After his explosive start in IPL 2024, LSG speedster Mayank Yadav is already on the fast-track to stardom and the youngster has no signs that he’s going to slow down anytime soon.

The 21-year-old LSG pacer has already picked up six wickets in his first two matches in the Indian Premier League, producing Player of the Match performances against both Punjab Kings and Royal Challengers Bengaluru, becoming the first player in the history of the competition to pick up back-to-back POTM awards in their first two outings.

Blessed with raw pace, Mayank has consistently hit speeds over 150kmph on the speedgun, with his fastest measuring at 156.7. In fact, four of Mayank’s 48 deliveries in the IPL so far have measured over 155kmph.

Shaun Tait still holds the record for the fastest ball ever bowled in the IPL (157.7kmph) while Umran Malik (156.9kmph) is the fastest Indian bowler in the competition. However, no bowler has managed 155+ speeds more than twice in the IPL till date.

The consistency with which Mayank has hit these blinding speeds is truly astounding, especially considering he’s just two matches old. And as per fast bowling legend Brett Lee, Mayank has the potential to go even faster.

“Mayank’s speed is amazing but he has more pace in the locker. If he can keep his head straight before releasing the ball, he can add around 4-5kmph to his deliveries,” Lee said.

A 4-5kmph increase would take Mayank in the 160kmph range. While the milestone is yet to be breached in the IPL, only five bowlers - Shoaib Akhtar, Brett Lee, Shaun Tait, Jeff Thomson and Mitchell Starc - have ever managed to go past the coveted 160-mark in international cricket.

No Indian bowler has ever managed to hit 160 in top-flight cricket till date. Mayank, if he can achieve what Lee believes he can, will reach where no Indian pacer has ever been before.

Interestingly, Glenn Maxwell, who was one of Mayank’s victims in the match against RCB, likened Mayank to one of his former Australian teammates who is a member of the elite 160-club - Shaun Tait.

“Mayank has a beautiful and smooth action. I think pace-wise, the only one that I can sort of really resemble it to is a little bit like Shaun Tait when he was in his heyday. I think when he was at the peak of his powers it was extremely hard to pick up the extra zip it feels like it has off the wicket. I think that's as close as it probably comes to it,” Maxwell said.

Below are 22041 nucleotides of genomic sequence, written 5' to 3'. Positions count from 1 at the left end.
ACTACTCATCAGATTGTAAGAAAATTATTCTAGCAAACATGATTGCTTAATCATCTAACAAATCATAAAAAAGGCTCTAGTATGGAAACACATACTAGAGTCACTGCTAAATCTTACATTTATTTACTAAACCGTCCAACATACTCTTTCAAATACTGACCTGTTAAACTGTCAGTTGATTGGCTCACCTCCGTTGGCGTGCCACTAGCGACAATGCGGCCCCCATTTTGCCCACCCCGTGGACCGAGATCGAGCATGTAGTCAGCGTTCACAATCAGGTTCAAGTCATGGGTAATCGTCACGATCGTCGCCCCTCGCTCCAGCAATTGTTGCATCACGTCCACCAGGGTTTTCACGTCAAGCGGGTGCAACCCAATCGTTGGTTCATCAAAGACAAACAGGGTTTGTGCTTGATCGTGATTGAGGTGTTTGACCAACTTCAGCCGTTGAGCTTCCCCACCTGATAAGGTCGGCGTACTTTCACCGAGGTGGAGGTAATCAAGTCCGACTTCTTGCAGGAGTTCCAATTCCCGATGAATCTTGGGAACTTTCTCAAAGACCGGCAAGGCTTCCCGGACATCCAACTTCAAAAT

Maxwell also delved into what makes Mayank so lethal and noted, “He has some real extra speed that you don't really see a lot of around world cricket at the moment. You see guys bowl pretty consistently around the 140s or high 140s. But to have mid-150s consistently in your arsenal is pretty formidable."

Mayank’s impressive outings and raw pace have already seen fans and experts alike call for his inclusion in the national team setup. Brett Lee, however, feels that the youngster’s inclusion to the Indian team needs to be carefully handled so that it doesn’t create any extra pressure on the 21-year-old.

“I don’t want to put any extra pressure on him. If we talk about the chance to represent India, it could put pressure on the guy who’s 21 years of age. I am super impressed with what I have seen of him so far – he’s got great pace and nice action. I am excited to see how his future progresses in the next 12-18 months,” Lee said.

Mayank’s speed and consistency has already earned him a sizable number of admirers, with some former greats from the fast bowling fraternity leading the cheer squad.

South African speedster Dale Steyn, who incidentally Mayank himself idolises, has, on multiple occasions, expressed his admiration of the Indian youngster on social media.

Former West Indian pacer and commentator Ian Bishop has even nicknamed Mayank ‘the child of wind’.


The LSG youngster has also received high praise from former Indian seamer Irfan Pathan, who holds the record for the second-fastest delivery bowled by an Indian in international cricket, as well as eminent batters like Suryakumar Yadav, Shikhar Dhawan and Shane Watson.